“I got involved to learn to swim and so I could have a good time, I like it because I have friends in the team. I like it because I go on trips and we have barbecues.”
We asked Ethan to tell us about some of the things he’s most proud of during his time with Special Olympics so far:
“I’m proud of my freestyle swimming and breaststroke. I’m proud because I shoot goals at basketball. I’m proud that I do lots of circuits at Newtown Park Athletics.” — Ethan Abbey, SONZ Athlete
Ethan and David have been running together for two years so far.
When Ethan runs, he’s accompanied by David Cunningham, his AchillesGuide. Ethan and David have been running together for the past two years and are now firm friends.
Achilles is as an organisation that helps people with disabilities find running buddies to assist and accompany them. The goal is for people with disabilities to participate in events just like anybody else — whether it’s a casual weekend thing, major local event, or the New York Marathon!
David says being a volunteer opens your eyes to seeing things in a different way: “The reward of crossing the finish line with someone you’ve spent all that time training with will be as potent an accomplishment as anything you do as an individual.” — David Cunningham, Achilles Guide
He and Ethan have built a strong bond as running buddies, “While we run, Ethan tells me about things from his life or asks me questions to try and better understand things on his mind. After two years of running, we’re very comfortable with each other.”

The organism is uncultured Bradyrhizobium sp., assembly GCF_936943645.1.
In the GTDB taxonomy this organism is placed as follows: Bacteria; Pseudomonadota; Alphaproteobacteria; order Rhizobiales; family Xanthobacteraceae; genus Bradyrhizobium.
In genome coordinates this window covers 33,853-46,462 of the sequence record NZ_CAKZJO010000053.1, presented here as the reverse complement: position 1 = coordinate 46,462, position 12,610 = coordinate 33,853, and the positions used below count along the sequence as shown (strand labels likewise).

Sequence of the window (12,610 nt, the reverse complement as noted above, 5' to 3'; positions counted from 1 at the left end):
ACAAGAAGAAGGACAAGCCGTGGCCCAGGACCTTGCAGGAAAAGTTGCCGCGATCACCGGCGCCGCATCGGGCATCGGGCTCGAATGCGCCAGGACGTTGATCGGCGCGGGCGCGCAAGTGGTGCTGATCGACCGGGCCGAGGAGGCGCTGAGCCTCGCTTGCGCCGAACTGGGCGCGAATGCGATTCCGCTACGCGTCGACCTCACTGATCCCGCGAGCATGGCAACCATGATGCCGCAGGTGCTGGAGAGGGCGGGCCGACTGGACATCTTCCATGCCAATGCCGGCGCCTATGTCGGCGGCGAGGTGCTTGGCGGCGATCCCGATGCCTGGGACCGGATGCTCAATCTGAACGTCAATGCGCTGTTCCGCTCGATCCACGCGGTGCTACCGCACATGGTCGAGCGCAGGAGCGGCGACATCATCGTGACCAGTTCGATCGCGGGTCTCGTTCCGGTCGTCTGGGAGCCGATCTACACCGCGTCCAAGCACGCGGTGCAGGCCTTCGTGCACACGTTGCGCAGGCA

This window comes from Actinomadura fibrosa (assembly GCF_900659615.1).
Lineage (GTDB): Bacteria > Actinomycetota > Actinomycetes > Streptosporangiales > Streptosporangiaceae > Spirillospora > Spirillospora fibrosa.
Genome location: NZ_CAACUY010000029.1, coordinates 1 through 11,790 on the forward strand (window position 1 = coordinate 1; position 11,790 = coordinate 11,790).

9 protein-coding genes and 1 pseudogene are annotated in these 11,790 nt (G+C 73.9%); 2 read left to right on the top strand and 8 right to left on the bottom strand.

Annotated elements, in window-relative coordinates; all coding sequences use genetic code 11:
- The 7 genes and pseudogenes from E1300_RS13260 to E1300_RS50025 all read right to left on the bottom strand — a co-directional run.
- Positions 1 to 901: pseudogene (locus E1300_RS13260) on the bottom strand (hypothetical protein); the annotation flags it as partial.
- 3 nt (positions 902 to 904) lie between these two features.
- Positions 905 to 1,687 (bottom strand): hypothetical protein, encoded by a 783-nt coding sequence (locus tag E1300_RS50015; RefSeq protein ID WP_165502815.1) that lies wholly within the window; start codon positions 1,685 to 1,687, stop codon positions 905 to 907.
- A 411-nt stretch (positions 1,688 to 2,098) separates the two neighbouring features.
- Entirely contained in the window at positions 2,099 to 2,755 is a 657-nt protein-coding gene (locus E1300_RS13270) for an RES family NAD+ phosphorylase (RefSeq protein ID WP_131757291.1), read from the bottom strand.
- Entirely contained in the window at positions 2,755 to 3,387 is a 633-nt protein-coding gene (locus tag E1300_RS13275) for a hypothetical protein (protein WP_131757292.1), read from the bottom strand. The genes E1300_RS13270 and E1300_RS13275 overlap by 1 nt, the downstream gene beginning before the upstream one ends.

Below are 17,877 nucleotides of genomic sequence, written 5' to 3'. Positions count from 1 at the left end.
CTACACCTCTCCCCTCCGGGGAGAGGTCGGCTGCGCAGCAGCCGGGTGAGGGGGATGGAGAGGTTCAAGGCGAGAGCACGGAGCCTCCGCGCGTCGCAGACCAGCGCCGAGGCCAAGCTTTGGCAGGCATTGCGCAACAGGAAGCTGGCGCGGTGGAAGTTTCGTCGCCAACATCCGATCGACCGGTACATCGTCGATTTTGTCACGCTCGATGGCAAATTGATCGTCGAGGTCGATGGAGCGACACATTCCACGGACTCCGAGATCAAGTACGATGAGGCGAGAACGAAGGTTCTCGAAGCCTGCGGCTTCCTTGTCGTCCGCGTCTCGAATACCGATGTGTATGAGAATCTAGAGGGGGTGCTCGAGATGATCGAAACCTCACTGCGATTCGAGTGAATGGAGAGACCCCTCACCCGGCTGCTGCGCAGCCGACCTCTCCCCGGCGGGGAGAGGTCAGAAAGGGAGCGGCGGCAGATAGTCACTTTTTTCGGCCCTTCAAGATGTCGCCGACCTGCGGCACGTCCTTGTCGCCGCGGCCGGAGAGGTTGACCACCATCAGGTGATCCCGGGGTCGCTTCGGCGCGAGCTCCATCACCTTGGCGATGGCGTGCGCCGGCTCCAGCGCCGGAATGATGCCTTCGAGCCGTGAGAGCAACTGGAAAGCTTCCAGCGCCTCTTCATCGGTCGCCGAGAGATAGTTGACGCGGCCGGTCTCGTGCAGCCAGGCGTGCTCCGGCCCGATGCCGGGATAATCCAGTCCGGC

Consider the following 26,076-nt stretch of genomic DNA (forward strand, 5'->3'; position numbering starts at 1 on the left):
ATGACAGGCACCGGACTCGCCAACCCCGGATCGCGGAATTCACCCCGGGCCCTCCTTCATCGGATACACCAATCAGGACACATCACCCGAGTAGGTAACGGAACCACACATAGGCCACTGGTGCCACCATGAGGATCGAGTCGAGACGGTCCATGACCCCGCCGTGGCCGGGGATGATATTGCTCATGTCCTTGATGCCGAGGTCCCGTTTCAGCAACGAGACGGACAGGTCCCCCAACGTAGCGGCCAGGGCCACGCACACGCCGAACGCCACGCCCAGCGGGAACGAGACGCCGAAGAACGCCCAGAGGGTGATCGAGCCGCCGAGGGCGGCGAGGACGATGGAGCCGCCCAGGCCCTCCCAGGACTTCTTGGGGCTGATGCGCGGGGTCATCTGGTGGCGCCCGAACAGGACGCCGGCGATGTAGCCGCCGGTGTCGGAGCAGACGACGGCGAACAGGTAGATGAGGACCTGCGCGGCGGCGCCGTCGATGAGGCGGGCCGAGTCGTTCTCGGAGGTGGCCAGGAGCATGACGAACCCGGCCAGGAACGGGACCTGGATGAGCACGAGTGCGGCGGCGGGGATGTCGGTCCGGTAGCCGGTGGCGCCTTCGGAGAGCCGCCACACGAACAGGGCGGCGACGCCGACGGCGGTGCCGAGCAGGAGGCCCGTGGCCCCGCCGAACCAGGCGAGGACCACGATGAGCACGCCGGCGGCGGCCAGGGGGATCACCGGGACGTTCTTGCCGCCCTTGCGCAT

Ethan says of David, “I like that he’s kind to me and that he’s friendly to me. He’s special to me.”
They do fortnightly Achilles practice, plus take part in numerous events together. Their first race as buddies was the 10km Petone Five Bridges. Just a year later, they travelled to Australia and ran the Sydney Running Festival Half Marathon.
This is both Ethan and David’s favourite memory of running together, “Running the beautiful city of Sydney with Ethan was unforgettable…I have the handwritten thank-you card from him pinned on my office wall. It’s a very Ethan card, very heart-felt, and special.”
David is regularly impressed with Ethan’s dedication to sport, “When we aren’t preparing for a particular event, it’s Ethan who decides where we go and what we do. If we’re preparing for a race, then I will take charge of the training to ensure that Ethan’s ready for the distance we need to cover. I needn’t worry though — Ethan is a machine who never slows down.”